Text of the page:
They may be oldies - but they are still goodies
You'd expect to see Britney or Beyonce at the top of the charts, not some croaky old codger like Bob Dylan - but the elder lemons of pop are back
STILL THINK POP is a young person's game? Tell that to the pensioner who is currently sitting pretty atop both the US and UK album charts with his new album, Together Through Life.Bob Dylan has confounded his critics - and his fans - many times during his long career, but this week's chart double-whammy could have the most jaded pop-watcher doing a double-take.
You'd expect to see Britney or Beyonce or some other youthful bird of paradise perched atop the Billboard 200, but not some croaky old codger whose best work is considered so far behind him not even a Tardis would get him back to his former glory. But the sales figures don't lie - just two weeks shy of his 69th birthday, Robert Allan Zimmerman has sold 125,000 copies of Together Through Life, putting him in pole position and leaving Lady GaGa and Miley Cyrus choking on his dust. In the UK charts, Together Through Lifehas put Lily Allen and Pussycat Dolls in the ha'penny place, and forced young guns The Enemy to settle for second place.
This is Dylan's fifth time topping the US charts - he previously hit the top in three consecutive years with 1974's Planet Waves, 1975's Blood on the Tracksand 1976's Desire. It took another 30 years for him to return to the top with 2006's Modern Times. This week's feat makes it two No 1s in a row for Dylan, but it was luck rather than artistic merit that helped him this time - this was a slow week for album sales, and the dearth of new releases meant that he had a clear run for the summit.
It's Dylan's seventh UK No 1, and his first since 1970's New Morning,which means that Bob has broken Tom Jones's record for the longest gap between solo No 1 albums.
It's been a long time coming, but it looks like the elder lemons of pop are finally taking back their crowns from the sweet-voiced young pretenders and regaining their rightful place at the head of the hit parade.
Taking a quick scan down this week's UK Top 100, we see new albums by AC/DC, Chris de Burgh and Christy Moore doing the business, plus a goodly proportion of best-of albums by Annie Lennox, Simply Red, ABBA, Madness, 10CC, Lionel Richie and The Beatles. And Carole King's re-released classic Tapestry has weaved its way back into record-buyers' hearts.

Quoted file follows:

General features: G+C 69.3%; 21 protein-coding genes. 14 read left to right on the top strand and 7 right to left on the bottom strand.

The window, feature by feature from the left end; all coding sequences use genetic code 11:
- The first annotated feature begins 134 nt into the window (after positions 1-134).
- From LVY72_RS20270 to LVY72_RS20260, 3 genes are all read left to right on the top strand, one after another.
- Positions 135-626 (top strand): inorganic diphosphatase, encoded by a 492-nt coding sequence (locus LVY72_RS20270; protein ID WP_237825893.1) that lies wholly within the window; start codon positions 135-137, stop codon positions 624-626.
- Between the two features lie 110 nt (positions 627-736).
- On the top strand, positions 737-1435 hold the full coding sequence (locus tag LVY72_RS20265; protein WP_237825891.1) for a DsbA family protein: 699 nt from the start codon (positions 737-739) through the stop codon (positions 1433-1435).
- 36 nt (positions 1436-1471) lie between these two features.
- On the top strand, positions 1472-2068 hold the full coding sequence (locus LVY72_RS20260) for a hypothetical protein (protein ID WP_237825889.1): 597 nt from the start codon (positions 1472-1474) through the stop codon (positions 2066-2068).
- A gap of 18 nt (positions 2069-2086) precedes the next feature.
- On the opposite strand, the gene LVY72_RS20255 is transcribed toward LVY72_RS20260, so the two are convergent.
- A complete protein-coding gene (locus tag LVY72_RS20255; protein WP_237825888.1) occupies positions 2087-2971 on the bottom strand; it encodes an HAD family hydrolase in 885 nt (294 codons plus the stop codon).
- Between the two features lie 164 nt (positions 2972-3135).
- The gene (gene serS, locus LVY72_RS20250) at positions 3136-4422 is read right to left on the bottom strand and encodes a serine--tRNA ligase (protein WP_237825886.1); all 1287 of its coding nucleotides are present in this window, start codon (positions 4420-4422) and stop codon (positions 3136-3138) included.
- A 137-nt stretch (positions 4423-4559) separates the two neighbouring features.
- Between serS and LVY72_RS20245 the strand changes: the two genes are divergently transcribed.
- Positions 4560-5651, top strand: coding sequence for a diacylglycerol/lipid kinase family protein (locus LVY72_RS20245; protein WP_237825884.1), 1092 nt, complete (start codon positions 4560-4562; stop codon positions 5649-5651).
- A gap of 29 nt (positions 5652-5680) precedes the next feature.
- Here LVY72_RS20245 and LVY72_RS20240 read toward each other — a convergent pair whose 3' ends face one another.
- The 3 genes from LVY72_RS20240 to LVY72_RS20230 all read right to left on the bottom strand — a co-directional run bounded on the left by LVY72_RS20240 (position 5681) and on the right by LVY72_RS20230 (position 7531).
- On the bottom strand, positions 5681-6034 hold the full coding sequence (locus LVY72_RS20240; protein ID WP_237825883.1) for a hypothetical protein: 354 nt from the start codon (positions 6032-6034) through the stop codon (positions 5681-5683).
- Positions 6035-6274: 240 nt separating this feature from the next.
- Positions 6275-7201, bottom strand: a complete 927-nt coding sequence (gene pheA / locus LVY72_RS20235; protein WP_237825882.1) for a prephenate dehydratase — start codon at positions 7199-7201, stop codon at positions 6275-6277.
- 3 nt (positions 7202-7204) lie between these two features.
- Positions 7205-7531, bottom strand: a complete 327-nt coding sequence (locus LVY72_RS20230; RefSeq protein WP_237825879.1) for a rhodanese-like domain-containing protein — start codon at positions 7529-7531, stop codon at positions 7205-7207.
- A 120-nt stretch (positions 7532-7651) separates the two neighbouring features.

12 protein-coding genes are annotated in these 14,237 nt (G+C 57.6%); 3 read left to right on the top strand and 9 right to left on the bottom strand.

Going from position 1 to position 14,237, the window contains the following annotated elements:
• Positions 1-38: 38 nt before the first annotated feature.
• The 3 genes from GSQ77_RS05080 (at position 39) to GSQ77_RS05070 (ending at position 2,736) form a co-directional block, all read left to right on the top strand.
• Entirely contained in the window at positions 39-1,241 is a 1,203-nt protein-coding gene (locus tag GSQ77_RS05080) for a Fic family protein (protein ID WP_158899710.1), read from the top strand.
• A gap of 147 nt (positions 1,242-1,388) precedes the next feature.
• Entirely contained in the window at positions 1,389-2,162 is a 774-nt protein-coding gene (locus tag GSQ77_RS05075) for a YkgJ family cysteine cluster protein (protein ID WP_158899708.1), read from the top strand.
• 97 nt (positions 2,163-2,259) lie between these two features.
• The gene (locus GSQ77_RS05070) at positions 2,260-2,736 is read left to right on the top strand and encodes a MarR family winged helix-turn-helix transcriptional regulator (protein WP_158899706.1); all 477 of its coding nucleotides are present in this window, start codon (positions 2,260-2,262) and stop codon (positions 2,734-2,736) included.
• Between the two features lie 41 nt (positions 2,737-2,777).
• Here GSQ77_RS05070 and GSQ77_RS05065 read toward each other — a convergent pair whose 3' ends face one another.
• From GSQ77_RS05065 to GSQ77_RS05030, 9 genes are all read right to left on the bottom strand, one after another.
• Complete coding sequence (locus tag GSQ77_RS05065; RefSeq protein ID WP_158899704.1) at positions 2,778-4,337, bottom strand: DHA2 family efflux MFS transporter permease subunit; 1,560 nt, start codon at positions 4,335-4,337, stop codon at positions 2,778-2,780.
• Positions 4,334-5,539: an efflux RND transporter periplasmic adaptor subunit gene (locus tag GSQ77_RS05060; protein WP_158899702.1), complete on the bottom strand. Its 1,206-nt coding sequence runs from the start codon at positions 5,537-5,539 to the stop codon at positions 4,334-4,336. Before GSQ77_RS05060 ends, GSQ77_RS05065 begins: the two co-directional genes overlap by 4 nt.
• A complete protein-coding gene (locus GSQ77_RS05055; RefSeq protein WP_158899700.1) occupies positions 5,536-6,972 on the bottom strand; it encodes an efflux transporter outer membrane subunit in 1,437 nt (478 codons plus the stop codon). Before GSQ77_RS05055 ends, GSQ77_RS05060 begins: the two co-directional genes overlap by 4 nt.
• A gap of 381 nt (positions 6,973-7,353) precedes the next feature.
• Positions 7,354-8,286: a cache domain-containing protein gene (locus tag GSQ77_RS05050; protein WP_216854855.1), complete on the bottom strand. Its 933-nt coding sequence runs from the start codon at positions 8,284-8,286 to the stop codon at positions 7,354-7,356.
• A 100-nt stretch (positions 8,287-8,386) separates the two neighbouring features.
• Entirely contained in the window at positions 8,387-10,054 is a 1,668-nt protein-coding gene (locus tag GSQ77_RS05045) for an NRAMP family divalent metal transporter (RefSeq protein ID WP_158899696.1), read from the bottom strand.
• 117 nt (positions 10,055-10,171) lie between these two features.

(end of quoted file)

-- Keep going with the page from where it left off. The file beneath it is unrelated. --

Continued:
But nowhere is grey
power more apparent than on the live circuit, where the hottest ticket in town invariably has the oldest ticker around. You don't hear people talking excitedly about that Fleet Foxes gig, or begging you for spare tickets for Vampire Weekend. They're gushing about the return of Leonard Cohen for four nights at the O2, or ecstatically declaring the recent AC/DC gig the most kick-ass night of their lives. Take your pick from a veritable who's-who of veteran acts due to play here over the next few months: Eric Clapton, Rod Stewart, Elton John, Neil Young, Crosby, Stills and Nash, Jeff Beck and The Eagles are all on their way to these shores; Dylan just played two nights at the O2, and Bruce Springsteen is doing two nights at the RDS in July.
The thing about Springsteen is that, the older he gets, the stronger and more powerful he becomes, and the bigger his fanbase swells. Even young music fans, who weren't yet born when Born in the USAwas released, look up to the Boss with the kind of awe and reverence their parents can only dream of getting.
It's a long way from a show I saw in the mid-1990s, when Springsteen was a surprise guest of Joe Ely at the old Mean Fiddler venue (now the Village). A young raver, waiting impatiently for the gig to end and the disco to begin, turned to me and asked, "When are those oul' fellas finished?"
So, does this mean that the bright young stars of today are about to get crowded out of the charts and the venues by a resurgent army of greying gods and goddesses? Probably not. Rihanna, Beyonce and the latest winner of X-Factor will still shift units, but the form those units take will have changed. One reason for the strong showing of grandadrockers in the charts is that older music fans are still out there buying old-fangled CDs, while the younger fans are opting to get their music on downloads, ringtones, streaming torrents and via their favourite teen-angst TV series. It's ironic that the music biz, long dependent on an archaic model for marketing music, now has to rely on "50 quid man" to prop up a tottering industry.
The shift is also happening on the live front. While younger fans are sitting at home watching grainy videos of their favourite bands on YouTube, their parents are out spending the kids' inheritance to see all the bands they missed while they were busy bringing up their brood and kick-starting the Celtic Tiger. The baby boomers are the only ones left who can afford to go out and see a gig - and they don't even need to worry about getting a babysitter, since their kids are already at college or married with kids of their own, and certainly won't be able to afford the €90 to see Rod Stewart at Thomond Park.
For the current young crop, accustomed to downloading everything for free and getting tweets from the latest pop sensation, pop has become a deflated currency, and few bands manage to outlast their shortened attention span. The baby boomers, on the other hand, still attach value to music, and are willing to pay for a chance to relocate the lost chord that struck them as teenagers.
So stand aside, kids: Mom and Dad are taking pop music back - you had your chance and you blew it. Come back in another 50 years and maybe then we'll talk.